Media has been taught in schools since the 1970s but has experienced a dramatic increase in demand in the 21st century. The subject is embraced at Shiplake College and our Media Department offers an enjoyable and rewarding A Level course to anyone with an interest in how the media operates. Course content and delivery is based on ongoing consultation with leading experts, providing pupils with an accurate, inspiring insight into the rapidly evolving industry. With so many jobs available in this growing area, many pupils view studying Media as the first stepping stone on their desired career path.
The Media Department is situated in the listed Stableyard area of the College campus, with its own dedicated classroom. The College owns an abundance of state-of-the art kit including cameras, camcorders, lighting and sound equipment. Pupils also have access to advanced editing software in order to complete their film-making coursework tasks.
Pupils bring their own laptops to lessons in order to manage their workload and access digital learning resources.
Media is only taught in the Sixth Form, but no prior experience of the subject is required to embark on the A Level course. The combination of theoretical, analytical and practical work allows pupils a certain degree of flexibility to choose topics of interest to them and discover areas of expertise. Those who enjoy working as part of a team relish the opportunity to collaborate with others in creative coursework tasks. It would be beneficial for an prospective candidate to have gained at least a C grade at either English or English Literature at GCSE.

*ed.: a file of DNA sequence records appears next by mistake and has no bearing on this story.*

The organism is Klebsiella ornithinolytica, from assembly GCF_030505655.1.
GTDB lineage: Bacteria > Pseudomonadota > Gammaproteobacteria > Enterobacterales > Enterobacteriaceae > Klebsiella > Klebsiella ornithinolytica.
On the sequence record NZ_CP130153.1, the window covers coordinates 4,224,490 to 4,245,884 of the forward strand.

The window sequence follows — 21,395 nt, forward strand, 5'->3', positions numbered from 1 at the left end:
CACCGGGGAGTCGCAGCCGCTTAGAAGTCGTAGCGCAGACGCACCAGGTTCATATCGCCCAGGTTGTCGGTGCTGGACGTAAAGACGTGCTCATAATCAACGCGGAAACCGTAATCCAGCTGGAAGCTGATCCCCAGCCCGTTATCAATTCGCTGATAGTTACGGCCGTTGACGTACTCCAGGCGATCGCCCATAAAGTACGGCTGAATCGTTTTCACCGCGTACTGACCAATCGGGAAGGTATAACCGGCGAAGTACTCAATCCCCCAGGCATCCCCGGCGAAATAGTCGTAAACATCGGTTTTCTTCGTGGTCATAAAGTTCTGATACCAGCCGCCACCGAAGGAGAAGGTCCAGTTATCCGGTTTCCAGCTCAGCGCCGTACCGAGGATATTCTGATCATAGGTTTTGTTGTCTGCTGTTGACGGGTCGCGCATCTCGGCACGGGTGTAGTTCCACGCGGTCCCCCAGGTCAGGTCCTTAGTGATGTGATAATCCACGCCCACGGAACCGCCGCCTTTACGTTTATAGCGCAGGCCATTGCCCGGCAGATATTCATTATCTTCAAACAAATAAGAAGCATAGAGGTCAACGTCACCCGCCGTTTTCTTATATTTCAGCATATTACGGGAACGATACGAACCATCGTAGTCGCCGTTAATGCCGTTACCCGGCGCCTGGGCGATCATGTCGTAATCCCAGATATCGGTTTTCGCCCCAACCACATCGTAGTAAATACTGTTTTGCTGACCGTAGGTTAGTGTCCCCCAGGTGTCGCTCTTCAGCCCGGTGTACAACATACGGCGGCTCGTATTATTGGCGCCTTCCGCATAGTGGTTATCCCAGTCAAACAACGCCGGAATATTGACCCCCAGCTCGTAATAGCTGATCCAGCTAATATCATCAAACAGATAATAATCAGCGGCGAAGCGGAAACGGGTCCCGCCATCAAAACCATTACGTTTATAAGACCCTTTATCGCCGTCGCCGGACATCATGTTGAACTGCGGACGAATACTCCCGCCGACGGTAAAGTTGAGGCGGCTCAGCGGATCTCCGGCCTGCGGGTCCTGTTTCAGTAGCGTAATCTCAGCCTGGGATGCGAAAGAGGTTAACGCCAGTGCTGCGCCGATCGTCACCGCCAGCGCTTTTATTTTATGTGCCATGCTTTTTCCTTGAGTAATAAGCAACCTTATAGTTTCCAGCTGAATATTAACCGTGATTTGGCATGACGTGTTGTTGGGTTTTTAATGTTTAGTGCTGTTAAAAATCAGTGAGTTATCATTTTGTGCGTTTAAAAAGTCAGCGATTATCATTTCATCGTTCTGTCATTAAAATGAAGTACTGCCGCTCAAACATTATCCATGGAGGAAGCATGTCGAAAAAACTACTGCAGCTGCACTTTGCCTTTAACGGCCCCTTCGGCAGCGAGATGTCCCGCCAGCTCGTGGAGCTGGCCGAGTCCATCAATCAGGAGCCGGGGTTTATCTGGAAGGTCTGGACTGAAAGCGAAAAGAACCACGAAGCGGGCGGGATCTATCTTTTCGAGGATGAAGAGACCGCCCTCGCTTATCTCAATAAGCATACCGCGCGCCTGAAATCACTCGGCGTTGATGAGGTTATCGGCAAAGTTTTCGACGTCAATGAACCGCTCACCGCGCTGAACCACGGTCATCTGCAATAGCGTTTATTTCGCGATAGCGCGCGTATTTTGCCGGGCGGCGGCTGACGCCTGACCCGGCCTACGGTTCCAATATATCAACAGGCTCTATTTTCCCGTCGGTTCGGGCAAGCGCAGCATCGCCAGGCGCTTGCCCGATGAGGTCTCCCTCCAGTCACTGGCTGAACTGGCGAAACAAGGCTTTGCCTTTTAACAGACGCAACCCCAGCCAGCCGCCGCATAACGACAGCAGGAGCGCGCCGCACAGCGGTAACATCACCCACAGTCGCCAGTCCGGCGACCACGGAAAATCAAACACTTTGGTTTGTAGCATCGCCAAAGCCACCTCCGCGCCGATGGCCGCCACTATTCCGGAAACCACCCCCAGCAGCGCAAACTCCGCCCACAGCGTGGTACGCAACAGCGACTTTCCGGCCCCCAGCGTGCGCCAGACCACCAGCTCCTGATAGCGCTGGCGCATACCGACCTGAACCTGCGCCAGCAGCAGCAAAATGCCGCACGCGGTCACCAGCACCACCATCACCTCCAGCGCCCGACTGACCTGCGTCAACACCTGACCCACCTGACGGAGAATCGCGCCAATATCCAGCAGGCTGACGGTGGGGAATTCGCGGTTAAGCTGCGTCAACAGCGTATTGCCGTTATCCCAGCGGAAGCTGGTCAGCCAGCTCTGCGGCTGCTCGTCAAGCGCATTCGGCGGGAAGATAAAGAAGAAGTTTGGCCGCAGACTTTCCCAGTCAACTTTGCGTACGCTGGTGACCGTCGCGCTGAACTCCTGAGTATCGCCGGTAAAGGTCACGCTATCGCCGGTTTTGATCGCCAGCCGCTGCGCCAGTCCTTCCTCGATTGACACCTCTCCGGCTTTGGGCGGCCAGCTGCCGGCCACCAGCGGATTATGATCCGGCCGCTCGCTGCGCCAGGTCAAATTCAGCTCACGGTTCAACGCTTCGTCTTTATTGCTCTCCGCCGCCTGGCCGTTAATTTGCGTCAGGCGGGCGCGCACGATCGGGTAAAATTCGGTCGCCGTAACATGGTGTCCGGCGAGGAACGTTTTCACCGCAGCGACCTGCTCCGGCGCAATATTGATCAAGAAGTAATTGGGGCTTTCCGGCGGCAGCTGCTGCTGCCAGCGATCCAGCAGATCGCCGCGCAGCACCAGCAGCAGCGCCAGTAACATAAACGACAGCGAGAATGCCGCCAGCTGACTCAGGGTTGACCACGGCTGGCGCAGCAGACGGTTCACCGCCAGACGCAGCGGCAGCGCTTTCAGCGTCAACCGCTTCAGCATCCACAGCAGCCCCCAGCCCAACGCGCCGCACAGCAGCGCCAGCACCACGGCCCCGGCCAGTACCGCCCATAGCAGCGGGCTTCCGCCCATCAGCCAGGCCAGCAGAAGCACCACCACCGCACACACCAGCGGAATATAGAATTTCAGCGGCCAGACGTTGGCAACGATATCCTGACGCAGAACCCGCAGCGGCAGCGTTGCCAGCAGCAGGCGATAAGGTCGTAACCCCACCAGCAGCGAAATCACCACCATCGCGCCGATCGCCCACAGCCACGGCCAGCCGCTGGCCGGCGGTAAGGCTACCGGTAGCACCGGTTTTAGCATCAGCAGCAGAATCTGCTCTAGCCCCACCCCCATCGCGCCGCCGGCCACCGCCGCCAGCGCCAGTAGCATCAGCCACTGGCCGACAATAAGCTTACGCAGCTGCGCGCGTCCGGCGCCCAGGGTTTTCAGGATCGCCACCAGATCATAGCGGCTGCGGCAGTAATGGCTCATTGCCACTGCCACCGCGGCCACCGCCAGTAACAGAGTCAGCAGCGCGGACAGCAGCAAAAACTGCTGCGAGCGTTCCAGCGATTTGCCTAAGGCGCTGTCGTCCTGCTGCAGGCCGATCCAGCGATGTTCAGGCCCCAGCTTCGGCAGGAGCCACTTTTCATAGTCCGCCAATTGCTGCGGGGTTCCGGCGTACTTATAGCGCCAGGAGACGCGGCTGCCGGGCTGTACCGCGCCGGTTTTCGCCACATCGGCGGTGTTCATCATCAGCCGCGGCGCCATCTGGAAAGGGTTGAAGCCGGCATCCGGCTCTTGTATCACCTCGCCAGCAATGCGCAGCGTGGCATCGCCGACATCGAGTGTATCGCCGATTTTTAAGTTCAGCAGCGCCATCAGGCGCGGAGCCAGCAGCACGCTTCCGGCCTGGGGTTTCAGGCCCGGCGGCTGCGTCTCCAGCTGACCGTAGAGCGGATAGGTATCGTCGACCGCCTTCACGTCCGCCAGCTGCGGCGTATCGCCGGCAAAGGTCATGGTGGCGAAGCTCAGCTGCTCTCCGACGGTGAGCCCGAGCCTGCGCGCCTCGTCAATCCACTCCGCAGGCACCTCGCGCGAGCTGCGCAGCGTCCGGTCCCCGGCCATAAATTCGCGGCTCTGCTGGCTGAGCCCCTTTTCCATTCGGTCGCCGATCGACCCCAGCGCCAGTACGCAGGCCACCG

In Year 12, groups produce the titles and opening of a new fiction film. The portfolio task in Year 13 requires pupils to create a promotional package for a music album which includes a video, digital pack and magazine advert. In addition to coursework tasks, pupils are examined in each year on Key Media Concepts and Critical Perspectives respectively.
Media experience is valuable in the workplace, in areas including marketing, public relations and web design.
Universities offer a wide range of related courses. Some cover specific topic areas such as film studies, whilst others cover a broader spectrum, such as cultural studies, as well as practical courses where students can learn specific media skills such as editing or lighting. Employers in many other domains value people with media experience.
Leading micro-budget film producers visit Shiplake to discuss opportunities available in this area. Pupils often take inspiration by attempting a project of their own. In the past this has coincided with the Drama Department’s whole-College productions. In January 2014 Media pupils helped to film an entertaining car chase scene from Bugsy Malone.
There are, of course, opportunities to watch films for enjoyment purposes rather than purely for critical analysis. Teachers often run film afternoons or evenings in the winter months to offer a well-earned break from physical exertion.